l volume, che documenta la mostra curata da Gianfranco Maraniello e Andrea Viliani, propone un percorso attraverso le opere di uno degli artisti più radicali del gruppo dell’Arte Povera. Con la sua ampia documentazione iconografica, il volume ripercorre i momenti fondamentali del cammino artistico di Giovanni Anselmo, partendo dalla documentazione fotografica della mostra che comprende una selezione fra le più importanti opere dell’artista create negli anni Sessanta e Settanta insieme alle opere degli anni Ottanta e Novanta appositamente riallestite per creare un ambiente unitario all’interno della Galleria. Prosegue poi con un approfondimento sui quarant’anni di attività dell’artista (1965-2005), dalle ultime opere realizzate per la mostra all’Ikon Gallery di Birmingham nel 2005 ai lavori storici suddivisi per cicli tematici che caratterizzano la ricerca di Anselmo. Completano la monografia i testi critici di Rosalind Krauss e Gianfranco Maraniello, oltre a una conversazione con l’artista condotta da Andrea Viliani e alla testimonianza/omaggio a Giovanni Anselmo scritta da Tacita Dean. Il volume si chiude con un esaustivo apparato biobibliografico curato da Maddalena Disch.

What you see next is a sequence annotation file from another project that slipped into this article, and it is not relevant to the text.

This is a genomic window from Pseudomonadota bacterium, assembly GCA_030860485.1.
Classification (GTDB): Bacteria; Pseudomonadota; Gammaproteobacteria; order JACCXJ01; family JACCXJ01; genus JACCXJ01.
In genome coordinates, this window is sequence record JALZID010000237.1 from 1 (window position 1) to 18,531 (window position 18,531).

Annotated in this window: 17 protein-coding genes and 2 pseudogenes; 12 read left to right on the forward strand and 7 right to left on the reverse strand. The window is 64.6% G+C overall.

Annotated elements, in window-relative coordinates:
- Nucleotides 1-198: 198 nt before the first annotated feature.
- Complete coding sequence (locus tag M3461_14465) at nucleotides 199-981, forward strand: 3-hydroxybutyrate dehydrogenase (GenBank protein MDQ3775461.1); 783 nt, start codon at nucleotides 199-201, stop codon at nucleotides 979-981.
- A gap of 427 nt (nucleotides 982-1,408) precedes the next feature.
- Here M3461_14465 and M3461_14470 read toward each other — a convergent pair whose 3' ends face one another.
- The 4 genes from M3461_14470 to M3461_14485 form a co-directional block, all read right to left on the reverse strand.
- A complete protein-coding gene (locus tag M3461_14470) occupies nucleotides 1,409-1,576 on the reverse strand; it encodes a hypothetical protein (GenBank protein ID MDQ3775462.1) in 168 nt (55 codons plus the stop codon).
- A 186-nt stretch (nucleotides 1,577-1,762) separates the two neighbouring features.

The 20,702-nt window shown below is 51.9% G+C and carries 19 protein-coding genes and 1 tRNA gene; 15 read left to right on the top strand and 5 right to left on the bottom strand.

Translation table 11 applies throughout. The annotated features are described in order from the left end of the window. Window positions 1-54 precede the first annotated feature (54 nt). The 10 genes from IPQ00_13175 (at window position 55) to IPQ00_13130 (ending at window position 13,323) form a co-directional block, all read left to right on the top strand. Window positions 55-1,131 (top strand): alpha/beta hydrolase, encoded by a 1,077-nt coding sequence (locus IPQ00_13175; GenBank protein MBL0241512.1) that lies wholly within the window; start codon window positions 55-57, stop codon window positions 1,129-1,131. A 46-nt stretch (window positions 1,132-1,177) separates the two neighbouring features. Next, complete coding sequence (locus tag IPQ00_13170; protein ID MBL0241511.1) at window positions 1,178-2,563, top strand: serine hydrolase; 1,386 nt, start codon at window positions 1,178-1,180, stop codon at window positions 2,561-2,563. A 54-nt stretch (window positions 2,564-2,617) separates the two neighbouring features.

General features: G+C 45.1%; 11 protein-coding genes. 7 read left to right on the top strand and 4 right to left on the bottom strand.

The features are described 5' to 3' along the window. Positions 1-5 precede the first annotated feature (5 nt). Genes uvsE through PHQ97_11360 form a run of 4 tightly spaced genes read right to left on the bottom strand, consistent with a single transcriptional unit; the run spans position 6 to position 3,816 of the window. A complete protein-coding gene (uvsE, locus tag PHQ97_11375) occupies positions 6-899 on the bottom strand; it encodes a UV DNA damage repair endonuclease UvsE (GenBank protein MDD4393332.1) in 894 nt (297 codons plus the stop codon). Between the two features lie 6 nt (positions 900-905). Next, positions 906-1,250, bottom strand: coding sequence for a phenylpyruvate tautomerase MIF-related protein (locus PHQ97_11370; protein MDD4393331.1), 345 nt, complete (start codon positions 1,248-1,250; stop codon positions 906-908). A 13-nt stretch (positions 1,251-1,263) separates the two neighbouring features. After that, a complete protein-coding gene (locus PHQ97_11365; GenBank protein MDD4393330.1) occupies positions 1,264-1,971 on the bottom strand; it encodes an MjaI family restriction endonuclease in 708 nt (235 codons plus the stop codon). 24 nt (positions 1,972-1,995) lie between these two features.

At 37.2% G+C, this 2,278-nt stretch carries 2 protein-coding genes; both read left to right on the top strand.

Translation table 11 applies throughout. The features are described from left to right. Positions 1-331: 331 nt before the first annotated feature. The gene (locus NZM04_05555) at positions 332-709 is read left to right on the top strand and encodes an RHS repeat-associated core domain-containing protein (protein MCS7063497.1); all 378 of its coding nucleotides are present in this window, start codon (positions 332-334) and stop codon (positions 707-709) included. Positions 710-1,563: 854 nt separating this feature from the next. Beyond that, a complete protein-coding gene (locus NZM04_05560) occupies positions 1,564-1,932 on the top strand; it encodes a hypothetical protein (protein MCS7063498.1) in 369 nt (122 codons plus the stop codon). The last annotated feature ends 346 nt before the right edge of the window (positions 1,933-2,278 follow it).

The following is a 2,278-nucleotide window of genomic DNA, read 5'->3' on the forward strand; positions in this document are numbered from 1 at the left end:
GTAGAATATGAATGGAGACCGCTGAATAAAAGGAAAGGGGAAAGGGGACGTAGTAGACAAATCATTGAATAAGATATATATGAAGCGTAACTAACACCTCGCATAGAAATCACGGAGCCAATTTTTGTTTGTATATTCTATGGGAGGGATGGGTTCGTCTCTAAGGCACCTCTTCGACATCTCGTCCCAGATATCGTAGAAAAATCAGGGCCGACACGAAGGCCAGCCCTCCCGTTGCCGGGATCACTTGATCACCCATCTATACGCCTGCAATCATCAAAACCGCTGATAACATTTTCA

Richard Serra is considered by many to be the most important sculptor of the postwar period. The essays in this volume cover the complete span of Serra’s work to date―from his first experiments with materials and processes through his early films and site works to his current series of “torqued ellipses.” There is a special emphasis on those moments when Serra extended aesthetic convention and/or challenged political authority, as in the famous struggle with the General Services Administration over the site-specific piece Tilted Arc. October Files October Files is a new series of inexpensive paperback books. Each book will address a body of work by an artist of the postwar period who has altered our understanding of art in significant ways and prompted a critical literature that is sophisticated and sustained. Each book will trace not only the development of an important oeuvre but also the construction of the critical discourse inspired by it. The series editors are Hal Foster, Benjamin H. D. Buchloh, Annette Michelson, Yve-Alain Bois, and Rosalind Krauss.